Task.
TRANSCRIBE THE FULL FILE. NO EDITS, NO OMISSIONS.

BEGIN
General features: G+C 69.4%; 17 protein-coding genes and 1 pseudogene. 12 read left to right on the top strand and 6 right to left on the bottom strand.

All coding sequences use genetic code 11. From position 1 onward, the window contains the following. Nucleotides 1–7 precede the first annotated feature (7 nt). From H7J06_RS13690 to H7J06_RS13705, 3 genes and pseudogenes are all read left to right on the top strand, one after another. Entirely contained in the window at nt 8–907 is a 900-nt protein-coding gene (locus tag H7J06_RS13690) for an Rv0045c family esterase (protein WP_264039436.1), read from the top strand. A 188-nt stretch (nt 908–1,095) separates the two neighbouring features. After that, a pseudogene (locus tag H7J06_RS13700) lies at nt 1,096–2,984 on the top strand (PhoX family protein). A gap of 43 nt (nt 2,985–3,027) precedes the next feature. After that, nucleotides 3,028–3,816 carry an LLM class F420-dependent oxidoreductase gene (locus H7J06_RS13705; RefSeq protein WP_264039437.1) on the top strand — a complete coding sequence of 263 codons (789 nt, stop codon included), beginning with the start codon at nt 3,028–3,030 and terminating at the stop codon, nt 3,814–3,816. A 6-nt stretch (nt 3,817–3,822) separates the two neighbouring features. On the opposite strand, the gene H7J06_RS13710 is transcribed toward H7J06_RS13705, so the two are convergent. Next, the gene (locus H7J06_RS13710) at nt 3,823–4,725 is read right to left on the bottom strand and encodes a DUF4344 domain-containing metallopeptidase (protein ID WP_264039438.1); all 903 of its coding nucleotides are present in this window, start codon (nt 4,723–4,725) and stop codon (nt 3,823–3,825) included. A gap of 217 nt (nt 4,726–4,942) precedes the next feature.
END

General features: G+C 69.4%; 17 protein-coding genes and 1 pseudogene. 12 read left to right on the top strand and 6 right to left on the bottom strand.

All coding sequences use genetic code 11. From position 1 onward, the window contains the following. Nucleotides 1–7 precede the first annotated feature (7 nt). From H7J06_RS13690 to H7J06_RS13705, 3 genes and pseudogenes are all read left to right on the top strand, one after another. Entirely contained in the window at nt 8–907 is a 900-nt protein-coding gene (locus tag H7J06_RS13690) for an Rv0045c family esterase (protein WP_264039436.1), read from the top strand. A 188-nt stretch (nt 908–1,095) separates the two neighbouring features. After that, a pseudogene (locus tag H7J06_RS13700) lies at nt 1,096–2,984 on the top strand (PhoX family protein). A gap of 43 nt (nt 2,985–3,027) precedes the next feature. After that, nucleotides 3,028–3,816 carry an LLM class F420-dependent oxidoreductase gene (locus H7J06_RS13705; RefSeq protein WP_264039437.1) on the top strand — a complete coding sequence of 263 codons (789 nt, stop codon included), beginning with the start codon at nt 3,028–3,030 and terminating at the stop codon, nt 3,814–3,816. A 6-nt stretch (nt 3,817–3,822) separates the two neighbouring features. On the opposite strand, the gene H7J06_RS13710 is transcribed toward H7J06_RS13705, so the two are convergent. Next, the gene (locus H7J06_RS13710) at nt 3,823–4,725 is read right to left on the bottom strand and encodes a DUF4344 domain-containing metallopeptidase (protein ID WP_264039438.1); all 903 of its coding nucleotides are present in this window, start codon (nt 4,723–4,725) and stop codon (nt 3,823–3,825) included. A gap of 217 nt (nt 4,726–4,942) precedes the next feature.